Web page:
Shredded Constitutions

Americans have been stunned to discover that there seem to be no enforceable penalties against a Washington regime that violates written and customary rules.

If we wanted a convenient way to understand the fragility of some of the West’s most storied democracies, we could do no better to look at the nation that was the former leader of the Western world and the nation known as having the Mother of Parliaments.  Both the United States and Britain are in the midst of constitutional crises that can only please non-democratic states that have never attempted to invest sovereignty in their citizens.  Boris Johnson has tried to do end-runs around the House of Commons to avoid its judgment that Brexit should be delayed.  For his efforts he received a rare rebuke from the nation’s Supreme Court.  And his battle with factions in the Commons is only part of the problem. They have withheld a vote of no-confidence because it would trigger an election they fear could give him a free hand to impose a no-deal Brexit. They have cause because it would violate their rightful parliamentary sovereignty.

At this point Johnson has no majority and seemingly not much of a clear path forward, unless he can work out a compromise with the EU.  The traditional opposition, the Labour Party, has decimated itself with a leader many its members to not want. Jeremy Corbyn mostly dithered through the last years of Prime Minister May’s government, giving ordinary citizens fears that a Corbyn government could be worse. Even on Brexit he still manages to stand precariously on the fence. The British system assumes leaders will be supported by their own parties, and ready to take over when the current government has made a mess of things.  That’s not how it’s working now.

The situation is as bad if not worse on this side of the Atlantic.  Like Johnson, Donald Trump’s regime routinely trashes traditions by refusing to submit regular appointments to congressional oversight, ignoring subpoenas, ignoring long-standing ethics rules, self-dealing in ways that promote his businesses, courting foreign powers to intervene in American elections, and overreaching to assert executive privilege.  The impeachment process will be an interesting test. Will staffers and agency professionals be intimidated?  Will subpoenas be honored?  Will executive privilege be used as a smokescreen?  The Constitution is of little help on these questions.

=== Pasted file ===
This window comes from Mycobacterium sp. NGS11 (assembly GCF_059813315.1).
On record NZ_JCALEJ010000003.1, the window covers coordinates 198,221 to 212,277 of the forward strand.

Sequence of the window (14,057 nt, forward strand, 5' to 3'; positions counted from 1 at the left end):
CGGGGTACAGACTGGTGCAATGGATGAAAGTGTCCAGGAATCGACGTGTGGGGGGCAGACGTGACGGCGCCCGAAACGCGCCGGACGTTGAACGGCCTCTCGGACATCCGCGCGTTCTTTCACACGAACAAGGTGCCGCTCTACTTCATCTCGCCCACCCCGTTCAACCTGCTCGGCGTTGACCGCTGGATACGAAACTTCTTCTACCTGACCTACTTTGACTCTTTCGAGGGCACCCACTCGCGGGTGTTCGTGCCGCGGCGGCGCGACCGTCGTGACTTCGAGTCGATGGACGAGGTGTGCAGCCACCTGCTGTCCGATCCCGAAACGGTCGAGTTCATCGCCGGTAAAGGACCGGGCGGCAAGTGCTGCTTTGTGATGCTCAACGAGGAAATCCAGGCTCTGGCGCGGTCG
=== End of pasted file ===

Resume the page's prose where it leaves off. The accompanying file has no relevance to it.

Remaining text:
Congress stews in dysfunction, GOP atrophy, internal party gamesmanship, and the knowledge that the current president cannot be turned out through impeachment.

Americans have been stunned to discover that there seem to be no enforceable penalties against a Washington regime that violates written and rules and long-standing courtesies.  The framers of the Constitution gave Congress legislative powers, but no police powers or workable ways to punish those they find in contempt.  And so Congress stews in dysfunction, GOP atrophy, internal party gamesmanship, and the knowledge that the Republican Senate will block efforts to turn Donald Trump out.  What’s remains of the old GOP can been reassured that they are mostly safe under constitutional provisions that guarantee a skewed process for electing senators (two per state, regardless of their size).  In a more representative system California would have something like 36 senators to Wyoming’s 2.

There is a presumption in both nations that their constitutions are bright models for emerging democracies. The common view is that their problems don’t rise to a level that would demand change, though many in Britain now wish they’d bothered to write their’s down.  But the the sorry state of politics in both countries  suggests a need for more constructive criticism of these foundational documents.  Our problems are not just because of our leaders. The bad news, I’m afraid, is that the challenges we face are much more structural than we want to admit.